One big sweet-meets-spicy combo Nielsen is seeing more of: chocolate and chili. “It’s been percolating around the specialty food world for a while, and it’s not just a chocolate bar with chili—there’s a lot of chili in different forms, like smoky chipotle,” she says. Savory flavors, a crossover from the culinary scene, started appearing in chocolate several years ago, according to the Packaged Facts chocolate market report. Now, chocolatiers are experimenting with kitchen cabinet ingredients such as olive oil, bacon, cheese, curry and chipotle, in their bonbons and truffles. Nielsen is also seeing herbs and dried spices like black pepper, cardamom and fennel, in chocolate.
U.K.-based Green & Black’s is a chocolate vendor who is cashing in on this trend of exotic ingredients in chocolate. Co-founded by Craig Sams and his wife Jo Fairley, the company makes high-end organic chocolate which features bars of dark and milk chocolate mixed with all-natural ingredients like hazelnuts, brazil nuts, ground espresso, ginger, almonds, raisins and mint.
Another case in point is Mimi Wheeler, owner of Grocer’s Daughter Chocolate in Empire, MI. Wheeler uses fruits, edible flowers and herbs from her summer garden in crafting her shop’s chocolate. “My love for rich, dark chocolate and a deep connection to my garden inspire my truffles and other chocolate creations,” she says.
The business’ chocolates, which are sold in Wheeler’s shop as well as in numerous specialty stores throughout northern Michigan and online, are all natural and contain organic and other naturally grown ingredients.
“For many chocolate-loving Americans it’s more about the experience than it is about mere consumption,” says Don Montuori, publisher of Packaged Facts.
It’s what Klee’s customers are introduced to during her store tastings; they realize it’s more than simply eating great chocolate—it’s [about] awakening the senses, she says. “When you break a piece off, you hear the click. Then you’re supposed to rest it on your tongue, so the flavors sink in,” says Klee, who will suggest to customers they buy the chocolate bars for wine-and-food pairings at a dinner party. “That makes it interactive, and you can get the full sensory experience.”
Among the chocolate bars she offers for tastings at her store are those made by The Praim Group. The Salem, MA company distributes and manages many chocolate bars including those from Bloomsberry & Co. and Bubble Chocolate.”We offer tasting samples at a deep discount for our retailers,” says CEO Paul Pruett, who figures the company has sent out “tens of thousands of free samples over the years.”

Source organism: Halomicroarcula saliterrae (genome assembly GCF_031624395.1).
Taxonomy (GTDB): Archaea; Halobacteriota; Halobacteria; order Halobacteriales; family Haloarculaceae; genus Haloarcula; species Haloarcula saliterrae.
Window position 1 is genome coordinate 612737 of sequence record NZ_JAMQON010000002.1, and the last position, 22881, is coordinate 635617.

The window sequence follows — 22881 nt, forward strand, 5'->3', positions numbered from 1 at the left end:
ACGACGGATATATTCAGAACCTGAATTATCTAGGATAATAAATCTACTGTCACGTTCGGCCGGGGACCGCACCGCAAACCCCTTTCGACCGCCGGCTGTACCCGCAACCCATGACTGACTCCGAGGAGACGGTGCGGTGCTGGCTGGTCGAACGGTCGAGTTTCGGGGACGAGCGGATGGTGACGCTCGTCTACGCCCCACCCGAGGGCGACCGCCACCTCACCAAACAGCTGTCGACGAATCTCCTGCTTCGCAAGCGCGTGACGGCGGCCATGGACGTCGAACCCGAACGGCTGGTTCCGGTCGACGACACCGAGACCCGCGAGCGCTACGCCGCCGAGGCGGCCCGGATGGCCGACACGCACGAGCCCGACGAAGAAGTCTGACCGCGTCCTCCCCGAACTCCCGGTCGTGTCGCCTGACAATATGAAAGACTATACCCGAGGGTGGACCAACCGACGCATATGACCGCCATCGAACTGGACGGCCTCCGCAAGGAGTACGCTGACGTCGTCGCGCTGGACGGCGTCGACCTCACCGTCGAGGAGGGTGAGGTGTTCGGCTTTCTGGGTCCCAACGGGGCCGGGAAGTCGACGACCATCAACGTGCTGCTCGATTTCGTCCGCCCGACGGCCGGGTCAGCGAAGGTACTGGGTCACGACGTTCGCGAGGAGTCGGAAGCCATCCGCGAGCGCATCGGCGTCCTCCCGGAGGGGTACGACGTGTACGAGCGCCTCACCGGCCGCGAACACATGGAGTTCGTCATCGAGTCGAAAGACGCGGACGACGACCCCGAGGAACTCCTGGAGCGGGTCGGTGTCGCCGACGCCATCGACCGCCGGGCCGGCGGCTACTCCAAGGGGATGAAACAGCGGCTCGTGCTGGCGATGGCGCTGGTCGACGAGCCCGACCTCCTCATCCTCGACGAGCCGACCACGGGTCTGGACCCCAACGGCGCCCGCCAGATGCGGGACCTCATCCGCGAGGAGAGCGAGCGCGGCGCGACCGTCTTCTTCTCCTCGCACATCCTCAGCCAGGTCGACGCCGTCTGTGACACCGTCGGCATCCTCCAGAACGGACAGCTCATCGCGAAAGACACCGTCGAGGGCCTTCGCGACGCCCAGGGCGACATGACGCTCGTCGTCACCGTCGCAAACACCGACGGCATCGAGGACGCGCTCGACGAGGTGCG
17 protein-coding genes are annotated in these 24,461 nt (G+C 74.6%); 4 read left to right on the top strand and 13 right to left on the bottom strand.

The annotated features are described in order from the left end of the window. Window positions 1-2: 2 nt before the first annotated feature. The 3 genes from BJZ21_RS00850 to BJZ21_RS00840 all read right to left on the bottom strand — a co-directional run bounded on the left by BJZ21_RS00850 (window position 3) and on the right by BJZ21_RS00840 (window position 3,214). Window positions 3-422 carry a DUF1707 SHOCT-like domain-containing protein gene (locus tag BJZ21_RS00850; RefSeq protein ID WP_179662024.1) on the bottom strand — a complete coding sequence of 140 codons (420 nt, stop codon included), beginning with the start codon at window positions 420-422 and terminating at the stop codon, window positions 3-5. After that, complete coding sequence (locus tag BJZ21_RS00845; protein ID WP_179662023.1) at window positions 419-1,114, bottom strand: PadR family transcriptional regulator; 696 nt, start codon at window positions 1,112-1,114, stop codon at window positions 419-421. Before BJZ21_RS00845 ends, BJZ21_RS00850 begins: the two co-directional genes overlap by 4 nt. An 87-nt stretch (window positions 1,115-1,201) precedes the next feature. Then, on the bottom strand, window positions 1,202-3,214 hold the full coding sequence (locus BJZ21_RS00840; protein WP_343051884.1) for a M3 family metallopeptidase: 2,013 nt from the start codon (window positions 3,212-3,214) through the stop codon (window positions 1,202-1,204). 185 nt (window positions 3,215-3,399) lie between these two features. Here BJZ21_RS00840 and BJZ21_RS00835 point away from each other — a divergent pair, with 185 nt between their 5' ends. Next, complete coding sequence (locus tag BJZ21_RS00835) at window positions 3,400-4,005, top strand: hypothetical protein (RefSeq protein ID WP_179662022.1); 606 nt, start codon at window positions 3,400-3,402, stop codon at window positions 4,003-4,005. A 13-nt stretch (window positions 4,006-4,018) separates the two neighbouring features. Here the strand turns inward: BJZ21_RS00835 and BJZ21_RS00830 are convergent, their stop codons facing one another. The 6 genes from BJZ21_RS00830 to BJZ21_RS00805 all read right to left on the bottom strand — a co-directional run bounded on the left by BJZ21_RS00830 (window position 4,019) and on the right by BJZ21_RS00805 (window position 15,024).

The Praim Group’s all-natural milk and dark chocolate bars are known as much for their ingredients as they are for their 60+ seasonal and event-focused packaging designs, Pruett says. The 3.5-ounce bars, retailing for $5 or less, have wrapping that creates what Pruett calls “an emotional connection” for customers. “It’s a very visual experience,” he says. “With Mother’s Day, we have one called ‘Mother’s Little Helper.'” The top-seller? A bar wrapped in white paper with the words “Emergency Chocolate.”
“It’s appropriate for any occasion whatsoever,” Pruett says.
Honing in on handcrafted
Consumers care more about how and where their gourmet treats are made, says Nielsen of the Center for Culinary Development. Understanding the story behind the product—whether fair-trade chocolate is being used and how the sweet treats are made, for example—is increasingly important to buyers, she says.
Manufacturers, in turn, are responding to this. “The artisan confection trend is very strong right now. There are a lot of independent micro entrepreneurs who are producing high-quality confections in innovative flavors,” Nielsen says. “These manufacturers are breaking new ground when it comes to confections.”
Sweet Shop USA, of Mount Pleasant, TX, handcrafts its chocolates—a practice that “is preserving the time consuming craft created locally by Martha Washington Chocolates some 75 years ago,” says president Krista Webb. Sweet Shop’s signature piece, Fudge Love, is a creamy fudge center rolled in pecan pieces then hand-dipped in milk or dark chocolate. The .75-ounce pieces, which also are made in a truffle with no nuts, retail for $1.70 a piece.
How artisanal items are packaged also is changing.